Berlin and Rome are backing the European Commission’s plan to rule out starting trade talks with Britain until the UK gives assurances on a multibillion-euro Brexit bill and citizens’ rights.
German and Italian officials say they support Michel Barnier, the chief EU negotiator, in seeking progress on divorce terms as an opening step. France is uncompromising on the estimated €60bn bill, while Spain is more wary of attempts to “punish” Britain.
Such stances are preliminary, since EU member states have still to take a formal position.
But the stance of Berlin and Rome is a blow to British ministers, who are banking on Germany taking a softer approach and overruling Commission hardliners. David Davis, Brexit minister, is adamant that trade talks will start in parallel with discussions on the terms of Britain’s withdrawal.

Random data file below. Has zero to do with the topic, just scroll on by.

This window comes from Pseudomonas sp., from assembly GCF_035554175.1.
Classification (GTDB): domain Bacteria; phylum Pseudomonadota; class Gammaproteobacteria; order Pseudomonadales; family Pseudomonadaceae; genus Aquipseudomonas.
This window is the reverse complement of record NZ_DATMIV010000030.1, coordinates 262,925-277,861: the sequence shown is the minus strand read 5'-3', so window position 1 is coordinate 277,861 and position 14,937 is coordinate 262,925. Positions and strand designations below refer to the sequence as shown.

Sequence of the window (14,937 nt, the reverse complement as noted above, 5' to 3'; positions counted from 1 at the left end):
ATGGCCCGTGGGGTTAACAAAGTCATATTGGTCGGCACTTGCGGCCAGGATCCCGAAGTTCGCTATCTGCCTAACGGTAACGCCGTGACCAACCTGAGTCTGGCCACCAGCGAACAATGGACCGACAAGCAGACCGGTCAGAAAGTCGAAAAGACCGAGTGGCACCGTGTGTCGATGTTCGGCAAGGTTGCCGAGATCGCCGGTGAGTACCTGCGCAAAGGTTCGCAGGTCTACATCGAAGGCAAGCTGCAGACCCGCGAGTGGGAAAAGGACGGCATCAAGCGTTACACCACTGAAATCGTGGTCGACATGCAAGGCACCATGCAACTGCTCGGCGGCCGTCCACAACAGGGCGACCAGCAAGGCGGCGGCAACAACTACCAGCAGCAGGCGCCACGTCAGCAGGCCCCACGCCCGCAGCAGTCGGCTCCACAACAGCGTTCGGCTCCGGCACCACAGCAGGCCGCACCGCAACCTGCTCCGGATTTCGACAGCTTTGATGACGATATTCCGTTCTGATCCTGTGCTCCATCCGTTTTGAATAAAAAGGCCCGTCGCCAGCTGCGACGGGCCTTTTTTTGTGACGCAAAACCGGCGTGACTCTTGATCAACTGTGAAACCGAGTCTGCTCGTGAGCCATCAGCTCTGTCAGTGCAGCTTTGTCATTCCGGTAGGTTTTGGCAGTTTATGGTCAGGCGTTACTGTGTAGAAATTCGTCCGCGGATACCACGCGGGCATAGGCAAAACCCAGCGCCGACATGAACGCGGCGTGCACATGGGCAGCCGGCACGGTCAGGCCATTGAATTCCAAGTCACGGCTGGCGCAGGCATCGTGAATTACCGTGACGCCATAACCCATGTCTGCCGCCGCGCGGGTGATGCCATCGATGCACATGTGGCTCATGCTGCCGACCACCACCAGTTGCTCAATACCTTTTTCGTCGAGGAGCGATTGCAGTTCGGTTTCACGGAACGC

The emphasis Brussels and member states now place on the exit bill also contrasts sharply with EU leaders’ suggestions last summer that they were open to the idea of parallel trade talks in discussions with Theresa May, prime minister. Since then Mrs May has increasingly favoured a hard Brexit, with no UK…